Each of the albums on this list — nine LPs and one EP, arranged alphabetically — exists in a world all its own. All deal in the dark fundamentals of the human condition: loss, anxiety, pain. A few offer political resistance. Some traffic in escape, others confrontation. Taken together, it is striking how much hope they have to offer.
Anderson .Paak, "Malibu"
"Malibu" is the third full-length effort from California emcee/singer/producer Brandon Paak Anderson, aka Anderson .Paak. On “Malibu,” Anderson moves effortlessly between singing and rapping, and with his buttery rasp he manages to sound both intimate and bold. “Malibu” is, more than anything, an exercise in sensuality. The album’s production, which nods to old-school R&B as much as contemporary hip-hop, is practically tactile, and Anderson’s ability to conjure a sense of place is equally visceral.
Carly Rae Jepsen, “Emotion: Side B”
Carly Rae Jepsen proves it’s possible to be a pop star and chronically underrated at the same time. Most people probably still associate Jepsen with her 2011 hit single “Call Me Maybe,” a tune so catchy it was obnoxious. The knowing silliness of the song’s lyrics proved to be both its strength and its undoing — "Hey I just met you/ And this is crazy/ But here’s my number/ So call me, maybe" — and Jepsen has struggled to come across as a “serious” artist ever since. But rather than turn away from the formula that launched her to fame, Jepsen honed her jokey-yet-earnest sensibilities to sugar-glazed perfection. “Emotion: Side B,” which contains the leftovers from Jepsen’s 2015 synth-pop triumph “Emotion,” revels in the absurdity of extreme, well, emotion. The EP’s appeal lies in Jepsen’s refusal to wink ironically at any of the sentiments expressed therein. In achieving the pinnacle of pop camp on songs like "Store," an ‘80s-inspired soft-rock anthem about stepping out on your lover during a trip to the bodega, Jepsen shows that sometimes the dumbest human instincts contain the deepest truths.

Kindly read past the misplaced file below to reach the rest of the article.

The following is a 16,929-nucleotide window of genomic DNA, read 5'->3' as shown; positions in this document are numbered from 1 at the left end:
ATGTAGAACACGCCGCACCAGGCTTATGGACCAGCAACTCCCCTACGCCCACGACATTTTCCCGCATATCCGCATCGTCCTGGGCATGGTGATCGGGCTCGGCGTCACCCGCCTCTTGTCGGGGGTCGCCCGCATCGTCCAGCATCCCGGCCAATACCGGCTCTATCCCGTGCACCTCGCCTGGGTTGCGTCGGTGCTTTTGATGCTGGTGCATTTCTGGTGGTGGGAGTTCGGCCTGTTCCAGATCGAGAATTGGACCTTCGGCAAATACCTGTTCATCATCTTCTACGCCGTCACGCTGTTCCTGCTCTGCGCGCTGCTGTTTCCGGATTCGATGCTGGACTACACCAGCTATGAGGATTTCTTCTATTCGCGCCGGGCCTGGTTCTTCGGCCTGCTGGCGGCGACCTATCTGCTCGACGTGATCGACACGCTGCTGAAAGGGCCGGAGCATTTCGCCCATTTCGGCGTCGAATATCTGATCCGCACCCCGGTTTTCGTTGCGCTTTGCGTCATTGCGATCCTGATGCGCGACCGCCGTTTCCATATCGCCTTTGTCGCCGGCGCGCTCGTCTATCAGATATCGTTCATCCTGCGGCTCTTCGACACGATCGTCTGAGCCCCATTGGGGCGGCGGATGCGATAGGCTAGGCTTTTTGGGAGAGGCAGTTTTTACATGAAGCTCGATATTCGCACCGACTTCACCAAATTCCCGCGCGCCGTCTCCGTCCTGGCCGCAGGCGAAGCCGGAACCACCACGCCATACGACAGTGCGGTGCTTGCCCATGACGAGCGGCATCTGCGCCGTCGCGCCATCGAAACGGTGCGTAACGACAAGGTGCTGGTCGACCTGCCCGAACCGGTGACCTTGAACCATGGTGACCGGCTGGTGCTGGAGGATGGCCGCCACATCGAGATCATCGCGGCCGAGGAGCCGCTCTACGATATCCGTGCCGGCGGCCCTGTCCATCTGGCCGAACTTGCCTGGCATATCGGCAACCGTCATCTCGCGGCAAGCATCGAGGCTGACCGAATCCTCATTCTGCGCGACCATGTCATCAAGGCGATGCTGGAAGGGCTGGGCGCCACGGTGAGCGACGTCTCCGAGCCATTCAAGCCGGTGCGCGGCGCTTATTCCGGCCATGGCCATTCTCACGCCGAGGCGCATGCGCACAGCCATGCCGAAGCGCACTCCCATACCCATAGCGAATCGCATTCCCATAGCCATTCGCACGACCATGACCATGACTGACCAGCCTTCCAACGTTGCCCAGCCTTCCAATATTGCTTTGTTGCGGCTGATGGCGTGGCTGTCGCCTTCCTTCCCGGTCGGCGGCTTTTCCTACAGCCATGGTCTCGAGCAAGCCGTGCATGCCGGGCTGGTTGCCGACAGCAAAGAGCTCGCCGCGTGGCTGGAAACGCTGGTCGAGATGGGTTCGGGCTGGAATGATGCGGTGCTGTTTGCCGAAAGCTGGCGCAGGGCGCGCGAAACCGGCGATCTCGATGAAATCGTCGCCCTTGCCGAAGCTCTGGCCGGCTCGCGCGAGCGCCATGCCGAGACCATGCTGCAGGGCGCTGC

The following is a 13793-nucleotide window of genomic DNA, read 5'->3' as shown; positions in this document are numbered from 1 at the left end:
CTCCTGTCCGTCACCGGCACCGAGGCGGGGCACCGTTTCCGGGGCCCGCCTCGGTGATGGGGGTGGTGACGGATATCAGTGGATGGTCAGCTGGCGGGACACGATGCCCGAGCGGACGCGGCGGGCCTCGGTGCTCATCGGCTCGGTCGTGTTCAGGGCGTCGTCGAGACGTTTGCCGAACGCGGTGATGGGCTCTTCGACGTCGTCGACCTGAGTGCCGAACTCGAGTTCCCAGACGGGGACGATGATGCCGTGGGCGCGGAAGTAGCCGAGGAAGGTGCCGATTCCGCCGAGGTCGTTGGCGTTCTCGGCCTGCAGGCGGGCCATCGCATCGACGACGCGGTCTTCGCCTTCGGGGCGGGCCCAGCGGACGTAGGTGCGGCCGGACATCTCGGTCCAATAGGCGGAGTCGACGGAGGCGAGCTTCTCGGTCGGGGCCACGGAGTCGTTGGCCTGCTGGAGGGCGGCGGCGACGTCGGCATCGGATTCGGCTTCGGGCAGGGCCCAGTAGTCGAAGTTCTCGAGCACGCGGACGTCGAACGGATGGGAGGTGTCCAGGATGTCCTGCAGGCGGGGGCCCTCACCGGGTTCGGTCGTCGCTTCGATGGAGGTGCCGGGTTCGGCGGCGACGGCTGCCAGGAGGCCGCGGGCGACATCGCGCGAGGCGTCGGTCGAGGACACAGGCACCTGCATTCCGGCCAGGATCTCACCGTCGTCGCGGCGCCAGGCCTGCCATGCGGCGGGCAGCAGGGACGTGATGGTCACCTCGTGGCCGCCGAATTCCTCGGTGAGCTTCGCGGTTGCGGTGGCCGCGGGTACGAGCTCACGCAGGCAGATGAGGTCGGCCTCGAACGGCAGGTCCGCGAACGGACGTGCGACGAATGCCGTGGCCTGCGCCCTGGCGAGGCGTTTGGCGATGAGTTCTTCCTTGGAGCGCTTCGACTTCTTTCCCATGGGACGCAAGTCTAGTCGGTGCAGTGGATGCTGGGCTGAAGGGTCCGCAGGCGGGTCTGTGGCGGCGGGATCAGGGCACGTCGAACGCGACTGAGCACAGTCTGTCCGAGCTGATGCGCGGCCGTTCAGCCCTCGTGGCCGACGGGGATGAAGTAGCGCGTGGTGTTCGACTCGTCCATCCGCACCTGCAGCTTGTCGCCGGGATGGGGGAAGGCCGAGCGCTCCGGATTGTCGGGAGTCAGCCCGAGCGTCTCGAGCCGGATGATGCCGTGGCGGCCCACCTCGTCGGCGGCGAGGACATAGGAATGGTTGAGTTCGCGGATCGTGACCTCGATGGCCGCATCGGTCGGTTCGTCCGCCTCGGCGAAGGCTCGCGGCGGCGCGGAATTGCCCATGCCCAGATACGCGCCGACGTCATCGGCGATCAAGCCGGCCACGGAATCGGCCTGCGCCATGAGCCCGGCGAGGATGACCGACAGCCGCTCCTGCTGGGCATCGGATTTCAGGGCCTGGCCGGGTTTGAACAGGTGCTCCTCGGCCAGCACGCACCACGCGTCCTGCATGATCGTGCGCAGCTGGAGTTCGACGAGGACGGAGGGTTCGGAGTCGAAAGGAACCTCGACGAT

The Hotelier, "Goodness"
Worcester emo-ish outfit The Hotelier is striking for being such a throwback. Lead singer Christian Holden sounds like a direct descendant of R.E.M.’s Michael Stipe, and the band places its faith in the uncomplicated appeal of the classic power trio. “Goodness,” the group’s third effort, is captivating in spite of all the ways it might be considered derivative. Holden may be on a well-trod journey of personal growth, but the fierceness with which he and his bandmates tackle it is distinct. Never have anguish and hope been so ferociously intertwined.
James Vincent McMorrow, “We Move”
On "We Move," Irish singer-songwriter James Vincent McMorrow discards any vestiges of his former acoustic guitar-wielding self, tapping Drake-affiliated producer Nineteen85 to help him realize a spare, seductive and utterly entrancing vision.
Julianna Barwick, "Will"
Brooklyn-based ambient artist Julianna Barwick loops and layers her voice to hypnotic, engrossing effect. Her third solo effort, “Will,” is a work of breathless and resonant beauty, enamored with time’s confounding ability to stretch and refract.